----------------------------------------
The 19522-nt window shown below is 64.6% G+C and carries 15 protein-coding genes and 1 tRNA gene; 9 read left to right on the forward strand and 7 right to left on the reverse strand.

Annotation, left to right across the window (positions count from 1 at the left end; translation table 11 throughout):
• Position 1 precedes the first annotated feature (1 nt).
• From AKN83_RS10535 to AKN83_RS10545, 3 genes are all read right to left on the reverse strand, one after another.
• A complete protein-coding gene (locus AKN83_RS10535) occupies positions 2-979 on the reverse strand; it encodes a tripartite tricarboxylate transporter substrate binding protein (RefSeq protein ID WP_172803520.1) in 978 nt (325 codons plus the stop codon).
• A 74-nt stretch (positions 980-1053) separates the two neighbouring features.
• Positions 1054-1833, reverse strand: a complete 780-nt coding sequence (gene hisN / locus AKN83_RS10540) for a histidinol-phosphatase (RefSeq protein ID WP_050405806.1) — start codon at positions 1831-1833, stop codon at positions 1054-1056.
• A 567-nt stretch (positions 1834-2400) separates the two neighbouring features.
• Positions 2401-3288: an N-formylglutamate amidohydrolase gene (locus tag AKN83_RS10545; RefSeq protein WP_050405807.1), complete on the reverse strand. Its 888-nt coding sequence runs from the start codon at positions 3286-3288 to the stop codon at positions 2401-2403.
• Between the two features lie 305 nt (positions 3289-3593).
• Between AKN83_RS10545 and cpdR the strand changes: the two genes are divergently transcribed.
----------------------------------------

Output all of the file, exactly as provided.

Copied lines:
The 19522-nt window shown below is 64.6% G+C and carries 15 protein-coding genes and 1 tRNA gene; 9 read left to right on the forward strand and 7 right to left on the reverse strand.

Annotation, left to right across the window (positions count from 1 at the left end; translation table 11 throughout):
• Position 1 precedes the first annotated feature (1 nt).
• From AKN83_RS10535 to AKN83_RS10545, 3 genes are all read right to left on the reverse strand, one after another.
• A complete protein-coding gene (locus AKN83_RS10535) occupies positions 2-979 on the reverse strand; it encodes a tripartite tricarboxylate transporter substrate binding protein (RefSeq protein ID WP_172803520.1) in 978 nt (325 codons plus the stop codon).
• A 74-nt stretch (positions 980-1053) separates the two neighbouring features.
• Positions 1054-1833, reverse strand: a complete 780-nt coding sequence (gene hisN / locus AKN83_RS10540) for a histidinol-phosphatase (RefSeq protein ID WP_050405806.1) — start codon at positions 1831-1833, stop codon at positions 1054-1056.
• A 567-nt stretch (positions 1834-2400) separates the two neighbouring features.
• Positions 2401-3288: an N-formylglutamate amidohydrolase gene (locus tag AKN83_RS10545; RefSeq protein WP_050405807.1), complete on the reverse strand. Its 888-nt coding sequence runs from the start codon at positions 3286-3288 to the stop codon at positions 2401-2403.
• Between the two features lie 305 nt (positions 3289-3593).
• Between AKN83_RS10545 and cpdR the strand changes: the two genes are divergently transcribed.